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How to Replicate a Marketsmith Chart in TradingView
What settings to change and indicators to use
If you’ve ever used Marketsmith you know it is a top-notch charting platform with unmatched scanning abilities and a very clean look. Maybe Deepvue can challenge that now, but I haven’t got to test it yet.
While Marketsmith is great and something I use daily, if you don’t have a subscription to it or want to have some extra technical analysis tools, it is fairly simple to recreate the look and feel of a Marketsmith chart in TradingView by changing a few settings and adding the right indicators.
In this article, I’ll show you what settings you need to change and what indicators to use to create a very close replica of a Marketsmith chart. If you prefer a video walk through, you can scroll down to the bottom and skip the reading.
Before we dive into how to recreate the chart, make sure you are subscribed so that you don’t miss any future updates!
The first thing you’ll need to do in TradingView is start a new chart layout.
From there you’ll want to switch your candle type to bars and then right click anywhere on the chart and open the settings menu or click the gear icon in the top right corner to open the settings menu.
Once you have the settings menu open, you will want to make sure “Color bars based on previous close” and “HLC bars” are checked, while “Thin bars” is unchecked. You will also want to change the bar colors to be blue for “up color” and a reddish pink for “down color”.
Now that the bars are set up correctly, it’s time to adjust the volume settings. This can be done by hovering over where it says “Vol” under the ticker symbol and company info on the top left of the chart and clicking the gear icon.
Once in the volume settings adjust the “MA Length” to 10 if using a weekly chart, or 50 if using a daily chart and select “color based on previous close”.
In the style section of the volume settings, change the color of “growing” to match your up day bar color and the “falling” color to match your bar color for down days. Check the “Volume MA” and select whichever color you’d like.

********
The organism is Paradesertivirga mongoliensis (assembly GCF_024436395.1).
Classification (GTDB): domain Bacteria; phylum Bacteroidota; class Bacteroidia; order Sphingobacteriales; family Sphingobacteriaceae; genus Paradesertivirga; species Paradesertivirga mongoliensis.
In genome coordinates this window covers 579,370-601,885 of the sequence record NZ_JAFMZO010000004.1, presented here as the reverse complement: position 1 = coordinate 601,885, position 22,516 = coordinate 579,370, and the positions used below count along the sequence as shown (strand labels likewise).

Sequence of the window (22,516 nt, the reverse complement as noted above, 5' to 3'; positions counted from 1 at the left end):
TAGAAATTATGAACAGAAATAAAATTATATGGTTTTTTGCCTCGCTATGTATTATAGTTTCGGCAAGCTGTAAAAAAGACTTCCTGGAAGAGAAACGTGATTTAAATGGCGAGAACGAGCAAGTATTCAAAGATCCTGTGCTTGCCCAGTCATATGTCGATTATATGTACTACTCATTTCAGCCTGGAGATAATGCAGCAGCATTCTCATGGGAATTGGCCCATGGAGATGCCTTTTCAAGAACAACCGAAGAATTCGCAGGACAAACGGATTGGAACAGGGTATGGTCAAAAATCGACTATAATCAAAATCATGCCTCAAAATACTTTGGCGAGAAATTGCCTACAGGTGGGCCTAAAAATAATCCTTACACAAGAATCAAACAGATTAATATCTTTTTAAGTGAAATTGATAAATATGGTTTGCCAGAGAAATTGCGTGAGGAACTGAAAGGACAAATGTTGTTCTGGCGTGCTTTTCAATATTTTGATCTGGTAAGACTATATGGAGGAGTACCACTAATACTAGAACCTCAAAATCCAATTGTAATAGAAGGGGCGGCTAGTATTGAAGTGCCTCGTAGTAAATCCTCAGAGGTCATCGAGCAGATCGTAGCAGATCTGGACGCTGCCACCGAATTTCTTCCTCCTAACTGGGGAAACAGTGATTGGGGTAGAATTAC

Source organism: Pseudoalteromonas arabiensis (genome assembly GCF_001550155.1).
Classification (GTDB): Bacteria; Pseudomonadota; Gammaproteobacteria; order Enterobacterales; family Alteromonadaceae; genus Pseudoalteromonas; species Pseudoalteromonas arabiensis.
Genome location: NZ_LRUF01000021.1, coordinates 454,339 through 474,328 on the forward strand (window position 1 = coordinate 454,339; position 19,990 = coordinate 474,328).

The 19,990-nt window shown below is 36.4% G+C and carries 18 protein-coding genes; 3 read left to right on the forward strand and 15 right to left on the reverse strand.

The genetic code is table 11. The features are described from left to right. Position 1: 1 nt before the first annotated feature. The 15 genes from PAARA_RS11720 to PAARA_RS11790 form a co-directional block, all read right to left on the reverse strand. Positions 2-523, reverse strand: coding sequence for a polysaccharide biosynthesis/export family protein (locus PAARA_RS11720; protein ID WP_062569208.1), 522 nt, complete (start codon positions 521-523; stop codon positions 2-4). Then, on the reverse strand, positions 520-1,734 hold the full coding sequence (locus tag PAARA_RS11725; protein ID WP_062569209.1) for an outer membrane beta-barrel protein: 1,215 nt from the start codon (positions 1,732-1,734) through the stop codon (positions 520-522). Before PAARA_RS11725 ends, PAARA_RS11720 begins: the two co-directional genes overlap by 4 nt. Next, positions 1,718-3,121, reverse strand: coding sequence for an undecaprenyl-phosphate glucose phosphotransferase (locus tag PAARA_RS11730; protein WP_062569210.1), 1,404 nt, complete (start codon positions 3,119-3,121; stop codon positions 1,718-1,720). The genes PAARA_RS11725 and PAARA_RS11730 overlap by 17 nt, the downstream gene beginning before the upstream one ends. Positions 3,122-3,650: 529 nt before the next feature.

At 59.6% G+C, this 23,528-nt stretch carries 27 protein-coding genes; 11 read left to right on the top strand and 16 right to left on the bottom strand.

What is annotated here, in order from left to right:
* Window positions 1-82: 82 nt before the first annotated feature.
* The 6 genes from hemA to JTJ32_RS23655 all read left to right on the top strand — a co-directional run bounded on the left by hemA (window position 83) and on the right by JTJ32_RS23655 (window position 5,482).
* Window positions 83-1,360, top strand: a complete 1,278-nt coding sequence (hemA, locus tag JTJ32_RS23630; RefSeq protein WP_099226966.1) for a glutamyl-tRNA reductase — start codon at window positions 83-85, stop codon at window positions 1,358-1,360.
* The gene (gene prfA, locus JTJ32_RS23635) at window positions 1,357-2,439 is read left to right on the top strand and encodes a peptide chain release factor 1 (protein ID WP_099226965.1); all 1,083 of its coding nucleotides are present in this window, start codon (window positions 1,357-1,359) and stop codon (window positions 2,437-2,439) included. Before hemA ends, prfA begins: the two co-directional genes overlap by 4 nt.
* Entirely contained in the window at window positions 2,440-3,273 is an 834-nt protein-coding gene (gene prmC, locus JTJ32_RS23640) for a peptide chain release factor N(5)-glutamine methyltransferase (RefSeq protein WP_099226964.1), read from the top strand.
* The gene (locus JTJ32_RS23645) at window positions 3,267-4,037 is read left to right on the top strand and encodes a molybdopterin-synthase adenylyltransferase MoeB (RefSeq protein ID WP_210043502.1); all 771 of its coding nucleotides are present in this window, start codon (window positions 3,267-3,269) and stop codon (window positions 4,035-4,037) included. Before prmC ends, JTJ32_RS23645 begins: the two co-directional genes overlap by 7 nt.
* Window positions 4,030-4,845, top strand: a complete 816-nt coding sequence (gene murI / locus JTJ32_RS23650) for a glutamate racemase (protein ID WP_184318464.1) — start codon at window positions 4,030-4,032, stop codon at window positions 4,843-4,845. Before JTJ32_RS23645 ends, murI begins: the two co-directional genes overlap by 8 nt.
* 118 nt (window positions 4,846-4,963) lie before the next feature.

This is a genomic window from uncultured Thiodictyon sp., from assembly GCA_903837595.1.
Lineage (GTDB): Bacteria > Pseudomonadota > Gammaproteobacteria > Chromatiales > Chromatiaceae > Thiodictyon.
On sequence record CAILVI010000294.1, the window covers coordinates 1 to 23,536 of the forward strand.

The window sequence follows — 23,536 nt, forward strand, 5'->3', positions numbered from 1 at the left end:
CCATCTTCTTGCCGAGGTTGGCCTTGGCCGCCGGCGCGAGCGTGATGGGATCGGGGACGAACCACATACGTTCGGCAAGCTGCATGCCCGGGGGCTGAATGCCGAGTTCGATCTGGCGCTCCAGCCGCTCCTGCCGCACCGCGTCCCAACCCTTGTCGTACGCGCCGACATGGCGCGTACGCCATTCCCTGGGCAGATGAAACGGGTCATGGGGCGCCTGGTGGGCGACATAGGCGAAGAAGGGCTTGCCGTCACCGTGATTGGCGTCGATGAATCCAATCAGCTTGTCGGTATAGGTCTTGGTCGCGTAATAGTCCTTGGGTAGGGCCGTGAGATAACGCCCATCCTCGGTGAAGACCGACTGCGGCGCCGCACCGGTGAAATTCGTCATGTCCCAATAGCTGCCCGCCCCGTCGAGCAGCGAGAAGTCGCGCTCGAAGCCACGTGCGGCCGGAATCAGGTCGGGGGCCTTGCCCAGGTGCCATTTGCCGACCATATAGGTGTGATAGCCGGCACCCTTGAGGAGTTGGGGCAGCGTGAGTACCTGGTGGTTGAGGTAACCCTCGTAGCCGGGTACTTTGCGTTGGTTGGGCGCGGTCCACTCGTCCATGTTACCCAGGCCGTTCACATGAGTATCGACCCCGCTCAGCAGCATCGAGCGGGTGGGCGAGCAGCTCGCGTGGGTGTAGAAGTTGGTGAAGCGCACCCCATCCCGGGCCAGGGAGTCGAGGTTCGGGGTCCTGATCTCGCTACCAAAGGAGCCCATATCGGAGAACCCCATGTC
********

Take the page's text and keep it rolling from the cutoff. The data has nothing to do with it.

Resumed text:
The last thing you’ll need to do for the volume is to move it to a new pane below. This is done by once again hovering over where it says “Vol”, but this time clicking the three dots at the end and selecting “move to” instead of the gear icon for settings. Moving the volume to a pane below will allow you to resize it as you do your chart work.
Now the fun part of adding indicators. All the indicators were created by John Muchow, that is a simple way to tell you are using the correct one. I’ll list all the indicators here and the show you the settings I use to mimic the look of a Marketsmith chart.
Moving Averages For All Timeframes
These are the settings I use for my weekly moving averages, feel free to chose whichever moving average you typically use. The color selection (red and black) matches a Marketsmith weekly chart.
RS Line - Gauge Performance vs Index
Marked Highs/Lows - Support & Resistance
A nice feature here that Marketsmith doesn’t have is the ability to show a percent change as well as price.
You can chose to show this data as a table in multiple areas on the chart or directly after the last bar. I prefer to keep it on the left hand side as a table.
Earnings, Sales & Volume Dashboard
Another great feature here that Marketsmith doesn’t have is the ability to plot the EPS on the chart as a line.
The very last thing you’ll want to do is add an index line to the chart. You can do this by hitting the compare button which is the circle with a plus sign in it right next to the charts ticker symbol.
You will add the SPX to a new pane. The pane may show up at the bottom of the chart, you can use the arrow on the right side of that pane to move it to the top. You can also change the color of this line to black in the settings to match Marketsmith.
That’s it now you have a very good replica of a Marketsmith in TradingView. Lets take a look at the two next to each other.
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